Maine Tool Library to open in Bayside

Free home goods
By MATT DODGE  |  August 14, 2014

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The Maine Tool Library wants to be Portland’s communal tool shed; a place where hobbyists, beginners, and pros can come to trade skills and help skirt the steep hardware costs of many home and garden projects.

“The library could be up and running by the end of the summer,” says organizing team member Hazel Onsrud.

The group has found a discounted space in East Bayside, identified a list of must-have tools, and studied up on liability insurance, but it all hinges on the web-based fundraising campaign now in its last week.

“People vote everyday on all sorts of things just by spending their money, so the people have to decide if they want a tool-lending library,” says Onsrud.

With a deadline looming the project has only raised a little more than one-third of its $13,000 goal on crowd-funding website Indiegogo, leaving organizers to hope for a big last minute push to help fund New England’s first large-sale tool library.

Onsrud says the $13,000 would help the Tool Library to get on its feet by covering the cost of basic tool acquisition, liability insurance, legal aid, rent, and office supplies.

“It’s mostly going towards quality tools,” she says. “You can’t just open up a tool-lending library that is based solely on donated tools because you wouldn’t have the breadth or quality necessary to [retain] membership,” says Onsrud.

The insurance policy required to lend out things like power tools and ladders is “not insurmountable, but much more complicated than a regular library,” according to Onsrud. “It’s a lot harder to injure yourself with a book,” she says.

The library would be a volunteer-based effort based in East Bayside and would be open four hours once a week, during which time members could rent and return tools and connect with one another to share tips and project ideas. It would stock a catalog of basic home tools for home and garden projects, as well as niche items like a cider press, copper cooling coils for home-brewers, and high-pressure canning equipment.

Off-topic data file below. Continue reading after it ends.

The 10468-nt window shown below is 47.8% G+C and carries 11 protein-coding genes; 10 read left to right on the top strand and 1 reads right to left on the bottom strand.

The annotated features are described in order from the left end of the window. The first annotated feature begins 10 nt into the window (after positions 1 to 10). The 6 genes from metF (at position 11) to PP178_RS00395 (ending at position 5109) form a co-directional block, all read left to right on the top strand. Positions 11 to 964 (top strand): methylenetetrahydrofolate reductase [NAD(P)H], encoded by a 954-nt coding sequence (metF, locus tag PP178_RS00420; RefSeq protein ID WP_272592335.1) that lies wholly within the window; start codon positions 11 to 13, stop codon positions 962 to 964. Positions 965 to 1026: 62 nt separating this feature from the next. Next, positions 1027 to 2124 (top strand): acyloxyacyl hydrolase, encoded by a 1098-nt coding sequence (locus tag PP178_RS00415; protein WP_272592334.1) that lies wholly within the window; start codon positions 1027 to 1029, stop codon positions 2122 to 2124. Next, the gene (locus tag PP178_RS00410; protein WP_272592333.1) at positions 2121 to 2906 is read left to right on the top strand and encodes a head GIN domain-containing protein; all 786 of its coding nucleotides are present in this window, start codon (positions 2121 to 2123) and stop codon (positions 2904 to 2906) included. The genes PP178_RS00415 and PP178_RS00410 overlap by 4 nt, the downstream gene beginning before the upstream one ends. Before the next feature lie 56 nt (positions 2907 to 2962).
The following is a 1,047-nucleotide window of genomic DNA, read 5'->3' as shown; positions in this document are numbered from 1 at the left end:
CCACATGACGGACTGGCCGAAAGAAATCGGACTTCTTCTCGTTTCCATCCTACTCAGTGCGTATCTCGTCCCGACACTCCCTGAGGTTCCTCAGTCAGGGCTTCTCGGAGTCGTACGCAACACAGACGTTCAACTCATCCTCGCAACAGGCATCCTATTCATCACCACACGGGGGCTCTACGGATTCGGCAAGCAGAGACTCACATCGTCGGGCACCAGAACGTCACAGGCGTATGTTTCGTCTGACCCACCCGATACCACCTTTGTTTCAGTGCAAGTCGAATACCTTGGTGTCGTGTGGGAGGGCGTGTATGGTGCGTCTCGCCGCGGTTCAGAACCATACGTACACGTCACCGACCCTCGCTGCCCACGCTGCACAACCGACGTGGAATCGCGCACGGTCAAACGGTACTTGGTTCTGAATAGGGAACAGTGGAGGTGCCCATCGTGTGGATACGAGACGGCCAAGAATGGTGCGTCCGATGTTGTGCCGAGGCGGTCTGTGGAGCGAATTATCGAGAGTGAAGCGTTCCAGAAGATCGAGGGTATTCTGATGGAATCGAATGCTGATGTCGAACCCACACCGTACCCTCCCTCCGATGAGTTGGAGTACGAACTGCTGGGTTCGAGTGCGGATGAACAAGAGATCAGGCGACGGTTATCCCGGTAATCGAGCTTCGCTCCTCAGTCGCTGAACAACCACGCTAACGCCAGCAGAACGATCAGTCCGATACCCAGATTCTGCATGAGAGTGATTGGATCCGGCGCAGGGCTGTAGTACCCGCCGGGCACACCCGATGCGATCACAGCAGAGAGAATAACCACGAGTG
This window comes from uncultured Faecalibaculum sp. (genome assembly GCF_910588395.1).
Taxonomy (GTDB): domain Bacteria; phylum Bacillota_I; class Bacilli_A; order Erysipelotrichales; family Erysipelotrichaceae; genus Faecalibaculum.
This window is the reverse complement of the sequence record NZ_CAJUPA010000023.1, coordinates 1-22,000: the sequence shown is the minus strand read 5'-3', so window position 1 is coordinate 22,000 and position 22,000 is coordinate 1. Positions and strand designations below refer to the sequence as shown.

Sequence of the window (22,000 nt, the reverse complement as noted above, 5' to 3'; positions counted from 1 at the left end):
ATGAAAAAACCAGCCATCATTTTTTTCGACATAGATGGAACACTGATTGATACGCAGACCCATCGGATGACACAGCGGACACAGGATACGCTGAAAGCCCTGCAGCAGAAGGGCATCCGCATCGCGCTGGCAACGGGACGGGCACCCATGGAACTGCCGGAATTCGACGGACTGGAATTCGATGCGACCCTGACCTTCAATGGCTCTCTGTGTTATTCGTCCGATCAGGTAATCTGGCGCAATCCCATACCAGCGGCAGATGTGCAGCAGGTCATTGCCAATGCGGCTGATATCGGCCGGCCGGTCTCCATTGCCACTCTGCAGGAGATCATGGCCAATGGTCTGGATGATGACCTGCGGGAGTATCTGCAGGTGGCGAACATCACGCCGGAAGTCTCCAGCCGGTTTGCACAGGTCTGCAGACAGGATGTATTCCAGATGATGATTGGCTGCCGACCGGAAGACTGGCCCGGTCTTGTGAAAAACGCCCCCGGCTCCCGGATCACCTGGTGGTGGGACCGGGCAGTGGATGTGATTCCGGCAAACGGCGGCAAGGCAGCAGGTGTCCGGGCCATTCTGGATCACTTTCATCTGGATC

“That sort of thing you might use once a year and then keep in the basement, those are the tools we will be trying to stock,” says Onsrud.

The only limits include gas-powered tools and ladders above a certain height, and members will have to provide basic proof of identity as a possible deposit on premium items.

“Even if people feel like using tools is something that makes them nervous, this is their opportunity to actually give it a shot,” says Ian Johnson, a member of the working group and a professional carpenter. Johnson says the Library would be equally useful to beginners and professionals.

“You can learn the skills without having to go buy something, and even if you are skilled, there are still tools you don’t have—like a post hole-digger you might use to put a fence in your backyard.”

Like a typical library, the project would be open to the idea of adjusting its acquisitions to meet the demands of its members. Naturally in Portland that might include a mushroom inoculation tool that allows one to inject spores into a rotted log and cultivate their own fungi at home, says Onsrud.

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